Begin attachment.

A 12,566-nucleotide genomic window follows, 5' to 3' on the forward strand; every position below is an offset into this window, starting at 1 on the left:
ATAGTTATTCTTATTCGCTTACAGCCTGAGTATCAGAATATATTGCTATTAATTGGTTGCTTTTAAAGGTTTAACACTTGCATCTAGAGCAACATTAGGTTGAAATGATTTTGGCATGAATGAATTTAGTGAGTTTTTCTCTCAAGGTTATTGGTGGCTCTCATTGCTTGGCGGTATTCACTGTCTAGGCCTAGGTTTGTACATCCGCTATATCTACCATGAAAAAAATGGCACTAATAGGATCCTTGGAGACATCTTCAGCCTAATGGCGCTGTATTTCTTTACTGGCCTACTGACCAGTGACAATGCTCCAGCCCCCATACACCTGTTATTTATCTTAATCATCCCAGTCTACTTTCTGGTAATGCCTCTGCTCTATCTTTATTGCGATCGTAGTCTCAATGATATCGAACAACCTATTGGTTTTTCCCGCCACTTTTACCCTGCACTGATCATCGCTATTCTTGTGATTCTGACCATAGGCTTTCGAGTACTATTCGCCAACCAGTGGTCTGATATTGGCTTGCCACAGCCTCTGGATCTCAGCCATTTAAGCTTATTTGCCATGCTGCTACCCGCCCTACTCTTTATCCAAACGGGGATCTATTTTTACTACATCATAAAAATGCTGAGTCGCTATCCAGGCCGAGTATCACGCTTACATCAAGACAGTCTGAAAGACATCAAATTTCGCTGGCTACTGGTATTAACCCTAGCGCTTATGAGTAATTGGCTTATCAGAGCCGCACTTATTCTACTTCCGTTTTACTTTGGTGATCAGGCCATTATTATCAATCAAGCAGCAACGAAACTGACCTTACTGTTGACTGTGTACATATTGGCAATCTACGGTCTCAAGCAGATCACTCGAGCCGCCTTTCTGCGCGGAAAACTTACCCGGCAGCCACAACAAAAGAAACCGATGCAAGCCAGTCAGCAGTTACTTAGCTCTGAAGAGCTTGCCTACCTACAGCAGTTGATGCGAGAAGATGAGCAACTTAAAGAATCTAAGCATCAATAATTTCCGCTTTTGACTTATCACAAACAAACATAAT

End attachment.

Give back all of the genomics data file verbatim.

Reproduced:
A 12,566-nucleotide genomic window follows, 5' to 3' on the forward strand; every position below is an offset into this window, starting at 1 on the left:
ATAGTTATTCTTATTCGCTTACAGCCTGAGTATCAGAATATATTGCTATTAATTGGTTGCTTTTAAAGGTTTAACACTTGCATCTAGAGCAACATTAGGTTGAAATGATTTTGGCATGAATGAATTTAGTGAGTTTTTCTCTCAAGGTTATTGGTGGCTCTCATTGCTTGGCGGTATTCACTGTCTAGGCCTAGGTTTGTACATCCGCTATATCTACCATGAAAAAAATGGCACTAATAGGATCCTTGGAGACATCTTCAGCCTAATGGCGCTGTATTTCTTTACTGGCCTACTGACCAGTGACAATGCTCCAGCCCCCATACACCTGTTATTTATCTTAATCATCCCAGTCTACTTTCTGGTAATGCCTCTGCTCTATCTTTATTGCGATCGTAGTCTCAATGATATCGAACAACCTATTGGTTTTTCCCGCCACTTTTACCCTGCACTGATCATCGCTATTCTTGTGATTCTGACCATAGGCTTTCGAGTACTATTCGCCAACCAGTGGTCTGATATTGGCTTGCCACAGCCTCTGGATCTCAGCCATTTAAGCTTATTTGCCATGCTGCTACCCGCCCTACTCTTTATCCAAACGGGGATCTATTTTTACTACATCATAAAAATGCTGAGTCGCTATCCAGGCCGAGTATCACGCTTACATCAAGACAGTCTGAAAGACATCAAATTTCGCTGGCTACTGGTATTAACCCTAGCGCTTATGAGTAATTGGCTTATCAGAGCCGCACTTATTCTACTTCCGTTTTACTTTGGTGATCAGGCCATTATTATCAATCAAGCAGCAACGAAACTGACCTTACTGTTGACTGTGTACATATTGGCAATCTACGGTCTCAAGCAGATCACTCGAGCCGCCTTTCTGCGCGGAAAACTTACCCGGCAGCCACAACAAAAGAAACCGATGCAAGCCAGTCAGCAGTTACTTAGCTCTGAAGAGCTTGCCTACCTACAGCAGTTGATGCGAGAAGATGAGCAACTTAAAGAATCTAAGCATCAATAATTTCCGCTTTTGACTTATCACAAACAAACATAAT